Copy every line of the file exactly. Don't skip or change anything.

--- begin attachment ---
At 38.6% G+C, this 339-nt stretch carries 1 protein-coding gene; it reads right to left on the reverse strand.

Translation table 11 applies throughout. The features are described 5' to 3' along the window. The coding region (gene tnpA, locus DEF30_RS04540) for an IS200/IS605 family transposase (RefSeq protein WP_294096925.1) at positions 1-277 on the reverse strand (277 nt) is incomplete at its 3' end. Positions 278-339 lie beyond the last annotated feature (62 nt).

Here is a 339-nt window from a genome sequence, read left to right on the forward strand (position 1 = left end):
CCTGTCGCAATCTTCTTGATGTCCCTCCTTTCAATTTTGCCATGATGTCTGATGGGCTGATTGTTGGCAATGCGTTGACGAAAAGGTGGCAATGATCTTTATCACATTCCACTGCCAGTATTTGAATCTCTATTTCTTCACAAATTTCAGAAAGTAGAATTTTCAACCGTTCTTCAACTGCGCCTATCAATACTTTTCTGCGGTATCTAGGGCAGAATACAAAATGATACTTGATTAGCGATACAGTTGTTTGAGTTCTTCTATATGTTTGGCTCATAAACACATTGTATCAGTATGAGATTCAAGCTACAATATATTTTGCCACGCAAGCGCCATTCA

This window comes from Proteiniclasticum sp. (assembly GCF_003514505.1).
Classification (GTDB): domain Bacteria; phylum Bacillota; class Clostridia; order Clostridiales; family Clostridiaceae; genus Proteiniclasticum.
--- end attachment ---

At 38.6% G+C, this 339-nt stretch carries 1 protein-coding gene; it reads right to left on the reverse strand.

Translation table 11 applies throughout. The features are described 5' to 3' along the window. The coding region (gene tnpA, locus DEF30_RS04540) for an IS200/IS605 family transposase (RefSeq protein WP_294096925.1) at positions 1-277 on the reverse strand (277 nt) is incomplete at its 3' end. Positions 278-339 lie beyond the last annotated feature (62 nt).

Here is a 339-nt window from a genome sequence, read left to right on the forward strand (position 1 = left end):
CCTGTCGCAATCTTCTTGATGTCCCTCCTTTCAATTTTGCCATGATGTCTGATGGGCTGATTGTTGGCAATGCGTTGACGAAAAGGTGGCAATGATCTTTATCACATTCCACTGCCAGTATTTGAATCTCTATTTCTTCACAAATTTCAGAAAGTAGAATTTTCAACCGTTCTTCAACTGCGCCTATCAATACTTTTCTGCGGTATCTAGGGCAGAATACAAAATGATACTTGATTAGCGATACAGTTGTTTGAGTTCTTCTATATGTTTGGCTCATAAACACATTGTATCAGTATGAGATTCAAGCTACAATATATTTTGCCACGCAAGCGCCATTCA

This window comes from Proteiniclasticum sp. (assembly GCF_003514505.1).
Classification (GTDB): domain Bacteria; phylum Bacillota; class Clostridia; order Clostridiales; family Clostridiaceae; genus Proteiniclasticum.